Autobiography – encountering Alfred Adler

McLuhan frequently discusses Freud and Jung in his texts (often citing Joyce’s “yung and easily freudened” from FW 115), but Alfred Adler, the third member of the founding troika of psychoanalysis, is (to my knowledge) never mentioned.  But Adler appears to have played an important role in McLuhan’s late twenties as he transitioned from bachelor student to teacher and then husband.

McLuhan’s attention to Adler was probably elicited through the fact that an English translation of his Individual Psychology was issued in 1924 as one of the first volumes in C.K. Ogden’s International Library of Philosophy (later The International Library of Psychology, Philosophy and Scientific Method).  Other early volumes in this very distinguished series included Wittgenstein’s Tractatus (1922), Moore’s Philosophical Studies (1922), Jung’s Psychological Types (1923), and Vaihinger’s Philosophy of ‘As If’ (1924).  Ogden was a major figure in Cambridge as a publisher, author and translator (of, eg, Wittgenstein) and the close friend of I.A. Richards, with whom he authored The Meaning of Meaning.

In a letter to his brother, Maurice (‘Red’), January 11, 1940, McLuhan, now in his first year of marriage and back in Cambridge to do research for his PhD thesis, writes:

Have been reading a bit of Alfred Adler recently. See whether you can obtain his “Social Interest”, “Understanding Human Nature”, or “The Nervous Character”. Quite certainly, you would find these of great interest, and incidentally, you would find a patient account of all the kinds of neurosis which can grip a person whose life pattern or life-style is that of a second child.1 I’m not exaggerating when I say that you will be in a much better position to conquer your habits of procrastination, of systematic inefficiency in studies, etc etc. Above all he will put you on your guard against reposing in facile explanations of “failure”. He proves that all people who for various reasons have an acute and special interest in avoiding any real [recognition of] failure such as a partial achievement in initial attempts, such people invent an elaborate system of evasions and never permit themselves to come to any test which they would admit to be a test. His mode of explaining these things I have found extremely helpful to myself… (Letters, 125)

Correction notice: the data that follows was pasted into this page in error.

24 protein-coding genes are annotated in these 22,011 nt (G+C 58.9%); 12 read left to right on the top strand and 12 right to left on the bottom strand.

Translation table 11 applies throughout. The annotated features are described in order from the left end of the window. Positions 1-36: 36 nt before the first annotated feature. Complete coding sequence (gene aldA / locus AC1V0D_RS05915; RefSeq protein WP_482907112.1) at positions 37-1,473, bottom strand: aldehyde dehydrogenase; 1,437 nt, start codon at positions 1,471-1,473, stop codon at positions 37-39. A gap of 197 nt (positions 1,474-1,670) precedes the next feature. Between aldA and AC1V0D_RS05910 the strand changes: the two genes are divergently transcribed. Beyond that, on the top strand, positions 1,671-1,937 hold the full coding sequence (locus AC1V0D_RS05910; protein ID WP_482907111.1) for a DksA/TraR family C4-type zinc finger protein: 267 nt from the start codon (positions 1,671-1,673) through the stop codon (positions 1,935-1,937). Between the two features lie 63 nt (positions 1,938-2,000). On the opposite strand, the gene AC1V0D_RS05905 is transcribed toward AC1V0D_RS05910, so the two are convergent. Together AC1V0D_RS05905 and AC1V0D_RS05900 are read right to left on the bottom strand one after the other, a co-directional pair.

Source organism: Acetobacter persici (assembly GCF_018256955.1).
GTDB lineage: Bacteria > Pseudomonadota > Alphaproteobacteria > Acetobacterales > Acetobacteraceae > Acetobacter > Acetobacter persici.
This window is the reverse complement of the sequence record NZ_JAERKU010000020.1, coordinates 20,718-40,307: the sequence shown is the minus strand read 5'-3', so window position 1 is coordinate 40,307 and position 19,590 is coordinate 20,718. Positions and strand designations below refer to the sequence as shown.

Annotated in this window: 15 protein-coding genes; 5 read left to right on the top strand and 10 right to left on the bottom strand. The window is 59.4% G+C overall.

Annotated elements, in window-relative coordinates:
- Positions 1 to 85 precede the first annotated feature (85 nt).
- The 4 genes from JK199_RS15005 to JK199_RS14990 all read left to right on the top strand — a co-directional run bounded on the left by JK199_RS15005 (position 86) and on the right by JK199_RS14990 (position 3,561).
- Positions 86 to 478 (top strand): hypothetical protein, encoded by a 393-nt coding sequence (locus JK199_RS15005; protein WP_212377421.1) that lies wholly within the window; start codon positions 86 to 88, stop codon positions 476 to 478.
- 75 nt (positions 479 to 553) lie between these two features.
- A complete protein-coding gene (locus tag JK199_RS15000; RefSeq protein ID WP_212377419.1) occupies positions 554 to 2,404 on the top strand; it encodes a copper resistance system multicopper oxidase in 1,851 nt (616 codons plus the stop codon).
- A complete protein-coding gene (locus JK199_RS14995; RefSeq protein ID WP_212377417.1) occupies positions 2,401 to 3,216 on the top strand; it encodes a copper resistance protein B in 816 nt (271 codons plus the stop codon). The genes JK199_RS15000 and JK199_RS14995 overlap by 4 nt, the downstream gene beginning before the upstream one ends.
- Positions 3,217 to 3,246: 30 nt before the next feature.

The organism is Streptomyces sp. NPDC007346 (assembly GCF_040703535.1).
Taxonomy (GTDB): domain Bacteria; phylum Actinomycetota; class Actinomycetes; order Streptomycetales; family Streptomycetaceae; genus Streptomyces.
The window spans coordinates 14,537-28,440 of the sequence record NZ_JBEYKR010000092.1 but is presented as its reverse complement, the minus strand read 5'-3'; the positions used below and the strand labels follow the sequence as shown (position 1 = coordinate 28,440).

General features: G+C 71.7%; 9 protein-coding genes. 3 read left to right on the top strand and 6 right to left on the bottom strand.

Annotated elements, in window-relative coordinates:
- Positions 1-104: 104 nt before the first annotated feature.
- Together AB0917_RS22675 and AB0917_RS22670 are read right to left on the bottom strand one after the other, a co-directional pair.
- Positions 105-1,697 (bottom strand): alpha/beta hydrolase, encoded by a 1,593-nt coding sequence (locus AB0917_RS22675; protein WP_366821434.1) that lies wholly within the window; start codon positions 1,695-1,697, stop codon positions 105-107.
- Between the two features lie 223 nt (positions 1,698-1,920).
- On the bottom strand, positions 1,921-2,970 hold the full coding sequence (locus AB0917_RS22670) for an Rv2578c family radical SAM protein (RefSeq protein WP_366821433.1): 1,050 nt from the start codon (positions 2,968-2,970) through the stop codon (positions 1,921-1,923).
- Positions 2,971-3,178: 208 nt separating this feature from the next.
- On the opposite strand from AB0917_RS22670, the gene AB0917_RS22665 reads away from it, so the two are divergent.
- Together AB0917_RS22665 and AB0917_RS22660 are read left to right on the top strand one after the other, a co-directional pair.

McLuhan may have been reading Adler as early as 1936.  A letter to his Mother from April that year records some sobering thoughts which have a decided Adlerian ring to them:

I think there is latent in my mind a fear to exert myself fully on any occasion, lest I should have to admit the result to be my best; and the best not good enough. I have a strong sense of superiority that is utterly incommensurate with my abilities — by superiority, I mean superior ability to do, not superiority of personal value. (…) My very ordinary mind having been stimulated somewhat beyond the ordinary by whatever queer motives… (McLuhan to his Mother, April 12 1936, Letters 82)

A further letter to Maurice, apparently from 1937 (when McLuhan was teaching in Madison), again has the flavor of Adler’s style of big boy advice (here applied by McLuhan both to himself and to his brother):

I realize more and more that I am “grown up” and that I need look for no miracle to happen now! What I am now, I must be, more or less, for the rest of my life, and it gives me a queer feeling of hopelessness to think that all those large dreams of the powers and talents which I was to possess at this time for the bedazzlement of men and perhaps the “disembowelment of Heaven with high-astounding terms” are just a chimerical blank. I have no affection for the world. I cannot be sure whether my present indifference to its objectives and its pleasures is genuinely grounded in the love of God or merely in the despair of myself. At least I can say this, that my dissatisfaction is so deep that I cannot imagine anyone in history or anyone alive who I would [not?2] choose to be (…) rather than myself. My malady is of the marrow. It is a hunger in the bone for something which cannot be satisfied by flesh and blood. (…) If you consider the pettiness of so many of our troubles (to be matched only by the meanness of our delights) I think you may give your worries a fall or two, Red.3

  1. Maurice was, of course, the second child in the 2-child McLuhan family.
  2. McLuhan”s meaning here may have been that his “dissatisfaction” with himself was “so deep” that it amounted to a kind of individual calling which he could not imagine belonging to anyone else. Or he may have been thinking that his “dissatisfaction” with himself was “so deep” that he could not imagine it not being better to be anyone else. Much of McLuhan’s writing — increasingly so as he aged — must be read as a kind of compromise expression between such conflicting notions.
  3. Parts of this letter have appeared in the biographies of Gordon (73-74) and Coupland (66). Gordon substitutes “bedazzlement of Heaven” for McLuhan’s “disembowelment of Heaven” and Coupland copies this error.

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